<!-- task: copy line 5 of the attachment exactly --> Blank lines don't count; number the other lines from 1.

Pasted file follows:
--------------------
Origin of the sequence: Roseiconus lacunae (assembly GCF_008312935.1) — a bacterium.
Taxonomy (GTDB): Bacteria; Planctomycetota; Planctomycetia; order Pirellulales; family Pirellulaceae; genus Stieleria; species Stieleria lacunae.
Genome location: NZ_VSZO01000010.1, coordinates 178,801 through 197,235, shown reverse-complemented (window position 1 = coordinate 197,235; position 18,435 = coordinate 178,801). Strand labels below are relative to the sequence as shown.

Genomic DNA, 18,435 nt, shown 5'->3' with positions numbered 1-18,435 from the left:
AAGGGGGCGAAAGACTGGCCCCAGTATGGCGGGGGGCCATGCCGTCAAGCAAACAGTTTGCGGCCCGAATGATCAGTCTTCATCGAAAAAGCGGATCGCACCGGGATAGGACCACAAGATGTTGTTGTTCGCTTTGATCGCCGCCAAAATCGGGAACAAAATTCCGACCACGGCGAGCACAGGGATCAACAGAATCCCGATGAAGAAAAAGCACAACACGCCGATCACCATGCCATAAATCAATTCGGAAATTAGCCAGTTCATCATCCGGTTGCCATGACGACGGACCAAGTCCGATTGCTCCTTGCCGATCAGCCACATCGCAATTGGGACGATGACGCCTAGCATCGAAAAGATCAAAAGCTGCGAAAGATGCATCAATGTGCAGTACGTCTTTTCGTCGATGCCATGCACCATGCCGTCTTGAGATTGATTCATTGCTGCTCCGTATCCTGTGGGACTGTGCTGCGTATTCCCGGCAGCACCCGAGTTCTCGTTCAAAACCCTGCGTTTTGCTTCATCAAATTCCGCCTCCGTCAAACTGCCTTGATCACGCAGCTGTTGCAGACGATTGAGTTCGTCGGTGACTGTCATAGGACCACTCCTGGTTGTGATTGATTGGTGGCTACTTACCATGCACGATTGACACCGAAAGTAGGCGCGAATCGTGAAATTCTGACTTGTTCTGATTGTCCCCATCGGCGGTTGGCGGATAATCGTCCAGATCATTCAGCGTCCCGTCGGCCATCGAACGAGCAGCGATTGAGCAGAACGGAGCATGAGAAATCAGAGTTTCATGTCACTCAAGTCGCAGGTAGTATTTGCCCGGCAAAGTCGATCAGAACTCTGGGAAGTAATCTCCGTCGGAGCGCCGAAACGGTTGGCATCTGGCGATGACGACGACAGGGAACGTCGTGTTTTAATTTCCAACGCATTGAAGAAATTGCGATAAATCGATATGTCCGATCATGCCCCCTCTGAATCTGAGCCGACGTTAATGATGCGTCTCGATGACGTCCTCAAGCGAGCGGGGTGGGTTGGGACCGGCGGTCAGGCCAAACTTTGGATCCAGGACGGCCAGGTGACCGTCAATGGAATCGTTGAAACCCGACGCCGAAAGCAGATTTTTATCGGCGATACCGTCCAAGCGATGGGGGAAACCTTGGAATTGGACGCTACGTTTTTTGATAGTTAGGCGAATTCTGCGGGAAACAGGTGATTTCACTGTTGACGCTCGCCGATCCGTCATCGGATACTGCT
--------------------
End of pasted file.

AAGGGGGCGAAAGACTGGCCCCAGTATGGCGGGGGGCCATGCCGTCAAGCAAACAGTTTGCGGCCCGAATGATCAGTCTTCATCGAAAAAGCGGATCGCACCGGGATAGGACCACAAGATGTTGTTGTTCGCTTTGATCGCCGCCAAAATCGGGAACAAAATTCCGACCACGGCGAGCACAGGGATCAACAGAATCCCGATGAAGAAAAAGCACAACACGCCGATCACCATGCCATAAATCAATTCGGAAATTAGCCAGTTCATCATCCGGTTGCCATGACGACGGACCAAGTCCGATTGCTCCTTGCCGATCAGCCACATCGCAATTGGGACGATGACGCCTAGCATCGAAAAGATCAAAAGCTGCGAAAGATGCATCAATGTGCAGTACGTCTTTTCGTCGATGCCATGCACCATGCCGTCTTGAGATTGATTCATTGCTGCTCCGTATCCTGTGGGACTGTGCTGCGTATTCCCGGCAGCACCCGAGTTCTCGTTCAAAACCCTGCGTTTTGCTTCATCAAATTCCGCCTCCGTCAAACTGCCTTGATCACGCAGCTGTTGCAGACGATTGAGTTCGTCGGTGACTGTCATAGGACCACTCCTGGTTGTGATTGATTGGTGGCTACTTACCATGCACGATTGACACCGAAAGTAGGCGCGAATCGTGAAATTCTGACTTGTTCTGATTGTCCCCATCGGCGGTTGGCGGATAATCGTCCAGATCATTCAGCGTCCCGTCGGCCATCGAACGAGCAGCGATTGAGCAGAACGGAGCATGAGAAATCAGAGTTTCATGTCACTCAAGTCGCAGGTAGTATTTGCCCGGCAAAGTCGATCAGAACTCTGGGAAGTAATCTCCGTCGGAGCGCCGAAACGGTTGGCATCTGGCGATGACGACGACAGGGAACGTCGTGTTTTAATTTCCAACGCATTGAAGAAATTGCGATAAATCGATATGTCCGATCATGCCCCCTCTGAATCTGAGCCGACGTTAATGATGCGTCTCGATGACGTCCTCAAGCGAGCGGGGTGGGTTGGGACCGGCGGTCAGGCCAAACTTTGGATCCAGGACGGCCAGGTGACCGTCAATGGAATCGTTGAAACCCGACGCCGAAAGCAGATTTTTATCGGCGATACCGTCCAAGCGATGGGGGAAACCTTGGAATTGGACGCTACGTTTTTTGATAGTTAGGCGAATTCTGCGGGAAACAGGTGATTTCACTGTTGACGCTCGCCGATCCGTCATCGGATACTGCT